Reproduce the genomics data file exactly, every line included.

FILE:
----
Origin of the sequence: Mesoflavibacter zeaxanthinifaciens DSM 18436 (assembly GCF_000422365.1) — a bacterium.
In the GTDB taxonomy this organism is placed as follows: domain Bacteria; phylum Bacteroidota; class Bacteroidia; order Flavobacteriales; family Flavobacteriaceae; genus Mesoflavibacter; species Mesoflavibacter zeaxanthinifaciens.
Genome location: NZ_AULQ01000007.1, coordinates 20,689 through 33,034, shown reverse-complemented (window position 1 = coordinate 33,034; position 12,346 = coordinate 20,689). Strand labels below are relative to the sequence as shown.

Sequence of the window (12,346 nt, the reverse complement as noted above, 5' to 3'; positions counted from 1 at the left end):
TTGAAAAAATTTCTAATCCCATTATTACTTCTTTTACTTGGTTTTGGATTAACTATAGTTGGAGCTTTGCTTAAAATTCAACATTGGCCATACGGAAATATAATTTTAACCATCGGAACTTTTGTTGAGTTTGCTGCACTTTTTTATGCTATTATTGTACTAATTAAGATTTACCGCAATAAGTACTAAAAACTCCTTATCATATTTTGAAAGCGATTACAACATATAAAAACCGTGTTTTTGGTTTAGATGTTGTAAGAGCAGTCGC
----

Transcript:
Origin of the sequence: Mesoflavibacter zeaxanthinifaciens DSM 18436 (assembly GCF_000422365.1) — a bacterium.
In the GTDB taxonomy this organism is placed as follows: domain Bacteria; phylum Bacteroidota; class Bacteroidia; order Flavobacteriales; family Flavobacteriaceae; genus Mesoflavibacter; species Mesoflavibacter zeaxanthinifaciens.
Genome location: NZ_AULQ01000007.1, coordinates 20,689 through 33,034, shown reverse-complemented (window position 1 = coordinate 33,034; position 12,346 = coordinate 20,689). Strand labels below are relative to the sequence as shown.

Sequence of the window (12,346 nt, the reverse complement as noted above, 5' to 3'; positions counted from 1 at the left end):
TTGAAAAAATTTCTAATCCCATTATTACTTCTTTTACTTGGTTTTGGATTAACTATAGTTGGAGCTTTGCTTAAAATTCAACATTGGCCATACGGAAATATAATTTTAACCATCGGAACTTTTGTTGAGTTTGCTGCACTTTTTTATGCTATTATTGTACTAATTAAGATTTACCGCAATAAGTACTAAAAACTCCTTATCATATTTTGAAAGCGATTACAACATATAAAAACCGTGTTTTTGGTTTAGATGTTGTAAGAGCAGTCGC